“Students, this is the end of the exam. Please close your test papers and put your pens down—I repeat, no more writing, please.”
Disgruntled by your incomplete exam, you slam my pen on the table and close your eyes, trying to calm yourself from the horrifying fiasco. But instead, your mind is drawn back to the empty lines in your exam, not yet filled due to the time constraints.
Why are time limits imposed on examinations that are meant to diagnose a student’s understanding of a particular subject? Why should the speed of our handwriting take part in such a large role of determining our intellectual ability? By setting a time limit to an exam, we may be testing how quickly students are able to complete it, rather than how well they actually know it. This fails to accomplish the real purpose of tests.
For example, the speed of your writing is often a crucial factor in completing tests with time limits. Furthermore, seeing as the purpose of a test is to assess the student’s understanding of a topic, when teachers see an empty space on a students test, how should they react to it? Should they assume that the student “did not fully grasp the concepts of this topic”? Or could it be that the student needed two more minutes to write down the correct answer? It isn’t completely fair to equate an answer left blank to poor understanding of a particular topic.
Suppose Van Gogh only had an hour to draw his sunflowers, or that Thomas Edison only had an hour to think of how he could possibly create illuminating bulbs. Would Van Gogh’s sunflowers be the iconic image they are today? Would electric currents even be able to flow through Edison’s light bulbs successfully? Great work comes with time, and when timeframes force us to hustle through an exam, it’s unlikely that we’ll be able to present our full potential understanding towards a particular topic.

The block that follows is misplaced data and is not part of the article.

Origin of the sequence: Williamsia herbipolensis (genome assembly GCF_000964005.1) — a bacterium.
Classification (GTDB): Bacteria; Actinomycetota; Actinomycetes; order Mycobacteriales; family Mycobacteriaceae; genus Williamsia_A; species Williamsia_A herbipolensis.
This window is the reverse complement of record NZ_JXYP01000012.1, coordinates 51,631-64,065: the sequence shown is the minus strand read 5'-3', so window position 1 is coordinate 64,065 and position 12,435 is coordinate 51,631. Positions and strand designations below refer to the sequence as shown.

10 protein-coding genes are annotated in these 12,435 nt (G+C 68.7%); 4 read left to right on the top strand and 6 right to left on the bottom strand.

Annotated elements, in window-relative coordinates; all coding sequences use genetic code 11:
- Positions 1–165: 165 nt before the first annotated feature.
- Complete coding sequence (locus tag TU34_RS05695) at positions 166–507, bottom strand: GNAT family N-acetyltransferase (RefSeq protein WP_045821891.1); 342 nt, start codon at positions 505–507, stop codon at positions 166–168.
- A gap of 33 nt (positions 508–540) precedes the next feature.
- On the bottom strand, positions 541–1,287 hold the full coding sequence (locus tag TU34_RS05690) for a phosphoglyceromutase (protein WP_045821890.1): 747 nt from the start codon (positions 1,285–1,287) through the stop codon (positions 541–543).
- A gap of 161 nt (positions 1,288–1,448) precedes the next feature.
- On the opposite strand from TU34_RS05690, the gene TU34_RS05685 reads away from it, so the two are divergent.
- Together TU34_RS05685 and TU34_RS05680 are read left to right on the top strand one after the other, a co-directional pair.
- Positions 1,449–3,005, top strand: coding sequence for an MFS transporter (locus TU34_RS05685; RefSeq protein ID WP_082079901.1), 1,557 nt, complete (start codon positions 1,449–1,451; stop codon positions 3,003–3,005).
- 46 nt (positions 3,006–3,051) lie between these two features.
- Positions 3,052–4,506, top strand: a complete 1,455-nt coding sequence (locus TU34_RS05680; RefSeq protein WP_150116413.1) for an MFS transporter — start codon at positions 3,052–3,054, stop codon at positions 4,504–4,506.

Being able to work under pressure is obviously a good thing, but in the case of seeking an objective measure of an individual’s understanding of a topic (especially a multi-faceted, humanities-related topic), forcing a student to work to the stopwatch can be detrimental and ineffective.
This article originally appeared in the November/December 2013 issue of UNIT-E. It was written by Dion Dong, a student at the International School of Beijing.
UNIT-E was founded in the spring of 2010 with the aim of establishing a non-profit, student-run magazine for international students in Beijing. Staffed by current students from a range of international schools, the magazine provides an amalgam of cultural tidbits, fragments of Beijing student life, and a broad spectrum of unique perspectives from a diverse group of young adults.
Photo courtesy of ccarlstead (Flickr)